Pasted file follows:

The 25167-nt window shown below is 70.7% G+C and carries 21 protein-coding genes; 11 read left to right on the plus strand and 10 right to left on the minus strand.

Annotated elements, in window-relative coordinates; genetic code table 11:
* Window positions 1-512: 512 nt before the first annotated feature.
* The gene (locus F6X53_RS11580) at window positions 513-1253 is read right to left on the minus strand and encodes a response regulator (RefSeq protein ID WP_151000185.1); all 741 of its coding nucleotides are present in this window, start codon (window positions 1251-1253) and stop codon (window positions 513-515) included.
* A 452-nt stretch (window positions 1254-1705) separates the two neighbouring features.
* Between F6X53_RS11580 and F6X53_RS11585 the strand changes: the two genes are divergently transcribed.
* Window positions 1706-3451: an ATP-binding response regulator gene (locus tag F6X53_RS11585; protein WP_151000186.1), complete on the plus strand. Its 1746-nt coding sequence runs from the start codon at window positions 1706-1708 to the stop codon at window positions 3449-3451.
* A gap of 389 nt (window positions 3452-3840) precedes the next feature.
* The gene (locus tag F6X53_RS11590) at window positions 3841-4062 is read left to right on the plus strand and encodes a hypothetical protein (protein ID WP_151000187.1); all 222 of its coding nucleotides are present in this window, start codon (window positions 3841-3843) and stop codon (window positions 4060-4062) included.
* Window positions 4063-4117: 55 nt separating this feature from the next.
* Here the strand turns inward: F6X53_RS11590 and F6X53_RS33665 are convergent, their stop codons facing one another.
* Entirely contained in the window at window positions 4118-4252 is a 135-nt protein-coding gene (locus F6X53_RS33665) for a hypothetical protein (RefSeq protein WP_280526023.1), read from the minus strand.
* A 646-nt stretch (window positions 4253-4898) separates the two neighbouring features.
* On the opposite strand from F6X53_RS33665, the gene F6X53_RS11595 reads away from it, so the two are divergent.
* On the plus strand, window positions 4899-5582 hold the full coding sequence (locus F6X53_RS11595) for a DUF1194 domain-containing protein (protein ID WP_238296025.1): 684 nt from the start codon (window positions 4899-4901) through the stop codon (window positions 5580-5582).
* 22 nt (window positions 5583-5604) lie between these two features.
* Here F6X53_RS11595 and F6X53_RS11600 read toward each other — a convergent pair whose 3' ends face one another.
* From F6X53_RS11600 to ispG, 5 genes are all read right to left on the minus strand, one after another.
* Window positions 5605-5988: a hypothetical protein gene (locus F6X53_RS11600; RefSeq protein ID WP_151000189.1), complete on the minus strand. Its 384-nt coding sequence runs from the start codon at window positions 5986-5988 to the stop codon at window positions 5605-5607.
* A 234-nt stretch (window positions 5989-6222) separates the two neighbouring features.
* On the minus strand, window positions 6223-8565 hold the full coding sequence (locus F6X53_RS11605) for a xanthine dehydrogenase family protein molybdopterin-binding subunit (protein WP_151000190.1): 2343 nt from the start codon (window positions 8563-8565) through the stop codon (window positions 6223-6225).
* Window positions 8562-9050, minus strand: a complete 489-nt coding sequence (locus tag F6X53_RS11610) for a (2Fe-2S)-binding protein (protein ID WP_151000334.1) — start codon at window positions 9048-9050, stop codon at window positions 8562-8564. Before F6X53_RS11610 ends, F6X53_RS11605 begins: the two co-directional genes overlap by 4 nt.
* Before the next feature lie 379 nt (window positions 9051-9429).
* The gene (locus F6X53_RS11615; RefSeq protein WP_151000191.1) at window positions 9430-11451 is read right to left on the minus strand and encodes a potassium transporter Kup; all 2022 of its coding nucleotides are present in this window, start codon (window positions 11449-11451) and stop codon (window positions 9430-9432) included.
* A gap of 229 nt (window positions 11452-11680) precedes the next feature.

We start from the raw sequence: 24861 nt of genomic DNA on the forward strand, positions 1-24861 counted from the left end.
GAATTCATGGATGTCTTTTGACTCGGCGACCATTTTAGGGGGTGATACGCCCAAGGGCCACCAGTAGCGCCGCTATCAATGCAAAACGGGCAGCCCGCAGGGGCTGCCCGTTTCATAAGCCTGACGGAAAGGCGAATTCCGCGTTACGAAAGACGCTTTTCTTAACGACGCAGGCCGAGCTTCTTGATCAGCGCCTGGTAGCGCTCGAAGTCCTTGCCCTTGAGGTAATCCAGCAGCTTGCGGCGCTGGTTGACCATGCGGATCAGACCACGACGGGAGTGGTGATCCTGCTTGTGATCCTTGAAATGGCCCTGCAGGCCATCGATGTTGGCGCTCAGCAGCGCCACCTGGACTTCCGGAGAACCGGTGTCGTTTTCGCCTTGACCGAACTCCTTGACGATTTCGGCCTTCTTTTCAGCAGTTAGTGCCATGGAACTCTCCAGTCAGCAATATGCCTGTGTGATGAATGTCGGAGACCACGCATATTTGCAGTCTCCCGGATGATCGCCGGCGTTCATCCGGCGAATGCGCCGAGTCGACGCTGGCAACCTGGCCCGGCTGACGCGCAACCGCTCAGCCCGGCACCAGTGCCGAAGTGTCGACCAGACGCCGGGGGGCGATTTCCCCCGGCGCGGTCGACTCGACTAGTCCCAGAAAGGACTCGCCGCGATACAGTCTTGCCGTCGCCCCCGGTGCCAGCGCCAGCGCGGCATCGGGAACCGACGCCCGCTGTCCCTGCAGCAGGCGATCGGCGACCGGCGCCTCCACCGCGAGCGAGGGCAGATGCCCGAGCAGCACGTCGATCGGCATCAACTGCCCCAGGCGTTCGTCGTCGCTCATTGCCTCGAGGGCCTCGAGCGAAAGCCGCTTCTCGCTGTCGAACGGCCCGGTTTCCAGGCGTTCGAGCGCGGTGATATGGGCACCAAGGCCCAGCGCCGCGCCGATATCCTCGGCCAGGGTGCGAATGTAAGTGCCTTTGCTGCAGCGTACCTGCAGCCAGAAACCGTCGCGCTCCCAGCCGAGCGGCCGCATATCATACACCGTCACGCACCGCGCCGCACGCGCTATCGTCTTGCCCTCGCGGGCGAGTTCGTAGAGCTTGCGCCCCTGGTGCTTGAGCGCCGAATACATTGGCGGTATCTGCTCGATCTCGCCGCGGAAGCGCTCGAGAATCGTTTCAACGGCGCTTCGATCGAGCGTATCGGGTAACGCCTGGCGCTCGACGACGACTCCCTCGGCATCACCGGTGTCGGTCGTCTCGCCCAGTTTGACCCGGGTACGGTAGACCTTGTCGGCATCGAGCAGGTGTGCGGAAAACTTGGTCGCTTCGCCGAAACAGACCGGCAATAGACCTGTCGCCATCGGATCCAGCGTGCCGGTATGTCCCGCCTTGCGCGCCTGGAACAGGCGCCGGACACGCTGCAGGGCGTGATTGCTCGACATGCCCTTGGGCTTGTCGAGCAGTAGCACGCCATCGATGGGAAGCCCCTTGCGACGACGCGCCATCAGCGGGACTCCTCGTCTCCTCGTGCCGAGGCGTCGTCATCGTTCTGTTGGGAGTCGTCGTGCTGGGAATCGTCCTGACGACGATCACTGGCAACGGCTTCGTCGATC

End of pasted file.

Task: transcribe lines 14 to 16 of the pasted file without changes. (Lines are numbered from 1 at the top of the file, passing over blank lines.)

* On the opposite strand from F6X53_RS33665, the gene F6X53_RS11595 reads away from it, so the two are divergent.
* On the plus strand, window positions 4899-5582 hold the full coding sequence (locus F6X53_RS11595) for a DUF1194 domain-containing protein (protein ID WP_238296025.1): 684 nt from the start codon (window positions 4899-4901) through the stop codon (window positions 5580-5582).
* 22 nt (window positions 5583-5604) lie between these two features.